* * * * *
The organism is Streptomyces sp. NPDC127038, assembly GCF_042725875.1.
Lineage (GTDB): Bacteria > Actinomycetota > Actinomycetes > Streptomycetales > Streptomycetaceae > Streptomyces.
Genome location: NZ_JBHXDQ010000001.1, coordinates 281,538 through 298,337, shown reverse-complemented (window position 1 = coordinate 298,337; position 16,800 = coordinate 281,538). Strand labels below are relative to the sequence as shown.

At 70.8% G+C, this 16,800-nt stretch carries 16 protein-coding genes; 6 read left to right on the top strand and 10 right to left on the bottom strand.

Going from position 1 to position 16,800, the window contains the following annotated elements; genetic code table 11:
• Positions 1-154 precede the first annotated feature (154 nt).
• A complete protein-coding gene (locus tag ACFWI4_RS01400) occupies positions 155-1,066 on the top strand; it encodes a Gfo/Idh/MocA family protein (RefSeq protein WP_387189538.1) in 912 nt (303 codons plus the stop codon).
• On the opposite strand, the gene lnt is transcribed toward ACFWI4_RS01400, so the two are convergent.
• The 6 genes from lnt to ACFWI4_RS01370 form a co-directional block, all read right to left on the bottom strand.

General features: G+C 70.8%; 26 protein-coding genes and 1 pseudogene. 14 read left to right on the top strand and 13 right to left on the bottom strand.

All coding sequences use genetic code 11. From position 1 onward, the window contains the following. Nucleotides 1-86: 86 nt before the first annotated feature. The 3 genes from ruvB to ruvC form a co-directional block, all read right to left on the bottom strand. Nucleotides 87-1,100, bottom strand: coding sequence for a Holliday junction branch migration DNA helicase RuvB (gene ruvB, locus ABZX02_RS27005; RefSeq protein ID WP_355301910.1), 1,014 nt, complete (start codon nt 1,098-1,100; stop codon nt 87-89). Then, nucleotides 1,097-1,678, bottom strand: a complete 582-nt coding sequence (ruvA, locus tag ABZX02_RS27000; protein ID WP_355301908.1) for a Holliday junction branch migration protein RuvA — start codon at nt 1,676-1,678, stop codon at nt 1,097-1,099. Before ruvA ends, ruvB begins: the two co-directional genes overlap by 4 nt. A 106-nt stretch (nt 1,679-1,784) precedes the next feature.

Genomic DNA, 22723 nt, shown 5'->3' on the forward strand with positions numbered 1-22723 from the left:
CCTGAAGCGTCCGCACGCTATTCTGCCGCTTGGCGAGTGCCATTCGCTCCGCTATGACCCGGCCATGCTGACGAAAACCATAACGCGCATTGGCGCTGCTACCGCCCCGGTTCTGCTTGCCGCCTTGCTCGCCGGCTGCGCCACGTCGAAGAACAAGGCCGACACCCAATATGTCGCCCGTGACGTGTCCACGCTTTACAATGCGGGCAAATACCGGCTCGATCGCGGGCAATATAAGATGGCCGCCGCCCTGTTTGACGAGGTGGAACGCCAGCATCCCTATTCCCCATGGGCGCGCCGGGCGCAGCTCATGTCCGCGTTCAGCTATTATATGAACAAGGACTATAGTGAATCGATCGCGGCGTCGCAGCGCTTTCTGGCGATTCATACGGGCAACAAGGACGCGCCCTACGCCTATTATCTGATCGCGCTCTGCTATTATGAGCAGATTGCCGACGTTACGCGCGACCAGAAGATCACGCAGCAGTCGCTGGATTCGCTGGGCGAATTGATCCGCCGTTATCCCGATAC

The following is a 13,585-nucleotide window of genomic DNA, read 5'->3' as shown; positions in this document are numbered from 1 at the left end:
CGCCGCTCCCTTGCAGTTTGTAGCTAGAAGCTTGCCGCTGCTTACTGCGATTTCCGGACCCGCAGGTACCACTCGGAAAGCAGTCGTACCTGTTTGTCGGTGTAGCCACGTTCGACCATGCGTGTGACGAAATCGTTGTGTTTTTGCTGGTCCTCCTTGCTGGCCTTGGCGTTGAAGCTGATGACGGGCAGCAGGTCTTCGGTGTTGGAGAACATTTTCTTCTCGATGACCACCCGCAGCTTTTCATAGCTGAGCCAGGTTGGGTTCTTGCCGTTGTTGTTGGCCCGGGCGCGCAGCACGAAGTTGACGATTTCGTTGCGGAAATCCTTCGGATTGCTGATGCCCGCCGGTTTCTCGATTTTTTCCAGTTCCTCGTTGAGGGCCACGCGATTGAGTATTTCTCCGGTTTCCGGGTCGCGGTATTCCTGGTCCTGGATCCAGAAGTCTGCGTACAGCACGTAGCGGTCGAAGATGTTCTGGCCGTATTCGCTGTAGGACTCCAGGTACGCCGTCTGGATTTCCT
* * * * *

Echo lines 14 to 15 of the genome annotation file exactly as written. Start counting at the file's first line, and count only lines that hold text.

The following is a 13,585-nucleotide window of genomic DNA, read 5'->3' as shown; positions in this document are numbered from 1 at the left end:
CGCCGCTCCCTTGCAGTTTGTAGCTAGAAGCTTGCCGCTGCTTACTGCGATTTCCGGACCCGCAGGTACCACTCGGAAAGCAGTCGTACCTGTTTGTCGGTGTAGCCACGTTCGACCATGCGTGTGACGAAATCGTTGTGTTTTTGCTGGTCCTCCTTGCTGGCCTTGGCGTTGAAGCTGATGACGGGCAGCAGGTCTTCGGTGTTGGAGAACATTTTCTTCTCGATGACCACCCGCAGCTTTTCATAGCTGAGCCAGGTTGGGTTCTTGCCGTTGTTGTTGGCCCGGGCGCGCAGCACGAAGTTGACGATTTCGTTGCGGAAATCCTTCGGATTGCTGATGCCCGCCGGTTTCTCGATTTTTTCCAGTTCCTCGTTGAGGGCCACGCGATTGAGTATTTCTCCGGTTTCCGGGTCGCGGTATTCCTGGTCCTGGATCCAGAAGTCTGCGTACAGCACGTAGCGGTCGAAGATGTTCTGGCCGTATTCGCTGTAGGACTCCAGGTACGCCGTCTGGATTTCCT